Contact In Sports

Brian O'Connor, Senior Staff Writer

Many sports have physical contact with others as an aspect of the game. But it’s the extent of contact in the course of actual play, that lays down acceptable limits.

Football is a violent sport where there is contact in every single play. The nature of football where there is so much physical contact makes for exciting play which attracts many fans.

Hockey is another sport where both contact and skill are required. Within hockey, some players are actually known as enforcers, players who are responsible for making sure the superstars don’t get “cheap-shotted.” These players also help to build up energy when the team is slowing down. These enforcers hold a job that is unwanted by many and chosen by few. Fighting is something that is unique to the sport itself where there is a code of honor among those who are willing to drop the gloves and sacrifice their bodies regularly.

Baseball, is a game of technique and skill where the nature of the sport is not as physical as hockey, but a very skilled, and one set on tradition. Every so often you might see a batter charge the mound after the pitcher because he felt getting hit by the ball was intentional. In fact, there are situations where a pitcher might hit a batter with the ball intentionally. This usually results in the batter charging the mound and both teams clearing the dugouts.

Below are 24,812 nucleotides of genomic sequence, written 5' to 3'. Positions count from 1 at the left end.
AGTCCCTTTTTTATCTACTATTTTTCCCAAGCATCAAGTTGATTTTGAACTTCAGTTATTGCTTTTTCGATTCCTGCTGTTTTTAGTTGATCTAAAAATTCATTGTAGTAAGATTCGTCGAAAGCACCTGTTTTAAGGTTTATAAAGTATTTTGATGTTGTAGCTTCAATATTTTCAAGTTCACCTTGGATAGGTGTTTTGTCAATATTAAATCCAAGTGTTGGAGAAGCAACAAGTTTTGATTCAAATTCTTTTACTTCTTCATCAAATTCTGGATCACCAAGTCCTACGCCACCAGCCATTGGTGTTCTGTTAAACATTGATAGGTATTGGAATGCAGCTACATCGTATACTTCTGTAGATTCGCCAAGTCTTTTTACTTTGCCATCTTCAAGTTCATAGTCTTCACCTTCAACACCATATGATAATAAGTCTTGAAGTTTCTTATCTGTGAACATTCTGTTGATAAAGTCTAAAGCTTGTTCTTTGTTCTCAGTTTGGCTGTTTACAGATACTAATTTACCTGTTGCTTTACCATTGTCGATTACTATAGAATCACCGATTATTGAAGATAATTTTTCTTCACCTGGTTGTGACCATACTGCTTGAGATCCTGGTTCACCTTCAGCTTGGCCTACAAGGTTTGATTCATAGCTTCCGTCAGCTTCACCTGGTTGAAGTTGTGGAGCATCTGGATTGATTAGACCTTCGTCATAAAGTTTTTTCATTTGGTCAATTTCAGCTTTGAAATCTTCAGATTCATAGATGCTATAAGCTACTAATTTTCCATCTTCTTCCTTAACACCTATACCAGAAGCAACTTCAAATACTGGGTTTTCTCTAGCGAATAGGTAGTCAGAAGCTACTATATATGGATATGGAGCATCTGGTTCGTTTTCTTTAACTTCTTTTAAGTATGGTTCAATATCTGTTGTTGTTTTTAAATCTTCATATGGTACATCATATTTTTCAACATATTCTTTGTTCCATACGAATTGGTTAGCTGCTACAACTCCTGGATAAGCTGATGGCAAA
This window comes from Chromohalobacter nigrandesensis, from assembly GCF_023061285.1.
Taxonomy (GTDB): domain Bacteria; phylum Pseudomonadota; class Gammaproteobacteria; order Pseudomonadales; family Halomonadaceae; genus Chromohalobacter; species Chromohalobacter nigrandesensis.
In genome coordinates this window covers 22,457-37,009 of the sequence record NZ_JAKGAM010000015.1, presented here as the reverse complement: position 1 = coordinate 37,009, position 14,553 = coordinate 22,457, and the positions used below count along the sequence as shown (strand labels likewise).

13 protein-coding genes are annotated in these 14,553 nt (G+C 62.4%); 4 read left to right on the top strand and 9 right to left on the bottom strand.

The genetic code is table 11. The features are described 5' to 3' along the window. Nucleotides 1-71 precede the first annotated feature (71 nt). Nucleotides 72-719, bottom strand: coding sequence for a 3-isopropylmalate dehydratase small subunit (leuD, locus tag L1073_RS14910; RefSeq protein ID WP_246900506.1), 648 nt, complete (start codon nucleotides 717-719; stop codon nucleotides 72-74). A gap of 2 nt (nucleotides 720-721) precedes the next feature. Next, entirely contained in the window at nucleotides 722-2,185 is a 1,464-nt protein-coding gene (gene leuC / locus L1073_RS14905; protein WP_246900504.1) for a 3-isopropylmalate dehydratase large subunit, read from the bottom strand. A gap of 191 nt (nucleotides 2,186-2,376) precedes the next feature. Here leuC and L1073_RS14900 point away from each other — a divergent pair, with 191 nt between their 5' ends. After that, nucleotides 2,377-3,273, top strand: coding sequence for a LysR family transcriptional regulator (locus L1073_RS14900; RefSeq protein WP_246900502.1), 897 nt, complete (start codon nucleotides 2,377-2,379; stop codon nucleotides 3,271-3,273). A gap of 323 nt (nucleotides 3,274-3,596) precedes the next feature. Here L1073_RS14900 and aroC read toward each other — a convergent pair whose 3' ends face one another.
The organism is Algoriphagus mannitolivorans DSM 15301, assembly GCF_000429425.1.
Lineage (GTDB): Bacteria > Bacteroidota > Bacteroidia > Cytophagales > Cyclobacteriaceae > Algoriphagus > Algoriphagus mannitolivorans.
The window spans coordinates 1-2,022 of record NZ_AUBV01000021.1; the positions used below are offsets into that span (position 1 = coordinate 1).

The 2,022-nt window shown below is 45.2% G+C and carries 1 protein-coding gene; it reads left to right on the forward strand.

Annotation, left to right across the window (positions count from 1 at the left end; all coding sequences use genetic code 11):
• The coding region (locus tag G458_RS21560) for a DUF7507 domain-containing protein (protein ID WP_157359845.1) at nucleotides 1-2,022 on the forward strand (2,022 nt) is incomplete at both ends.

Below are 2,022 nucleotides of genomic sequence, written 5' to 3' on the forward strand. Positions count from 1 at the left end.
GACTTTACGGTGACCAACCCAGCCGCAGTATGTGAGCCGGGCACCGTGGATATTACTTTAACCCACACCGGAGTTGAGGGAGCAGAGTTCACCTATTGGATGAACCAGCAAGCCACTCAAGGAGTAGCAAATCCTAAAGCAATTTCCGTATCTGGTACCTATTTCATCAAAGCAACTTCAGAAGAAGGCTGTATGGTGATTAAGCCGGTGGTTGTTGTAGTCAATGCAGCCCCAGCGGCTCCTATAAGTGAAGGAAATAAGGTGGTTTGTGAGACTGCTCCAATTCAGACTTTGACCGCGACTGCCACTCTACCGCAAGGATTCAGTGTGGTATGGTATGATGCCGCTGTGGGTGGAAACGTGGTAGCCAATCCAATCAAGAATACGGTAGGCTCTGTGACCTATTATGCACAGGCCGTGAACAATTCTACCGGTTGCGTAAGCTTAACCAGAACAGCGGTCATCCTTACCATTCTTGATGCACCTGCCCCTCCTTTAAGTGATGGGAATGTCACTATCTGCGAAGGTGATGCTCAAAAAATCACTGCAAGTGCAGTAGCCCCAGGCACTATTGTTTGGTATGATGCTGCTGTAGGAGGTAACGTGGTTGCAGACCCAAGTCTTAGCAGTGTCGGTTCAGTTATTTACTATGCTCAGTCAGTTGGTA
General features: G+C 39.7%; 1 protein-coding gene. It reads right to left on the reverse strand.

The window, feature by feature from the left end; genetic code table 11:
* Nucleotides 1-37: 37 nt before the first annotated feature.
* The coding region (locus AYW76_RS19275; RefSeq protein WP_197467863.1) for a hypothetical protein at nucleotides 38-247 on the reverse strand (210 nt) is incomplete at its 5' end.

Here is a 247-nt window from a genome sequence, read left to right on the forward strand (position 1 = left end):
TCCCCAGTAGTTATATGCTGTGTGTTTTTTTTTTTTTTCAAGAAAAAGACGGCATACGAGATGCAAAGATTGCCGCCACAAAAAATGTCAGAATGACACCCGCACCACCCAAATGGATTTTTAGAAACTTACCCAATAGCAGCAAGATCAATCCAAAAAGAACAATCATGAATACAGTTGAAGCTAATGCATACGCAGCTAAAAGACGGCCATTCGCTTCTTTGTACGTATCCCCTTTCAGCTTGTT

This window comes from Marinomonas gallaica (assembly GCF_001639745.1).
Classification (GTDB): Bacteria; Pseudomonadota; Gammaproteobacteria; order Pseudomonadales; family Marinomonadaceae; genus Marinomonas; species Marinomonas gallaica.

In basketball there is speed and big bodies which makes for contact in some situations, but there is a fine line of what might be considered too much contact. There is contact that just comes along with the play, but if there is any pushing or shoving after the play that is seen as crossing the line. In hockey and football pushing and shoving goes on almost  all the time after the whistle of every play, but it is overshadowed by the violent and disruptive hits delivered during play.

The contact that exists within the play of each sport is acceptable through the varied sports. This contact is what happens after the play is over. The contact that is seen as crossing the line is also varied in each sport. In hockey that contact after a whistle can lead to a fight and then play resumes, in football there is always pushing and shoving after a play, in baseball there is always the occasional pitcher who will intentionally hit a batter with the ball, and in basketball any contact after a whistle is seen as crossing the line.

Each sport has its own boundaries for what is considered too much contact.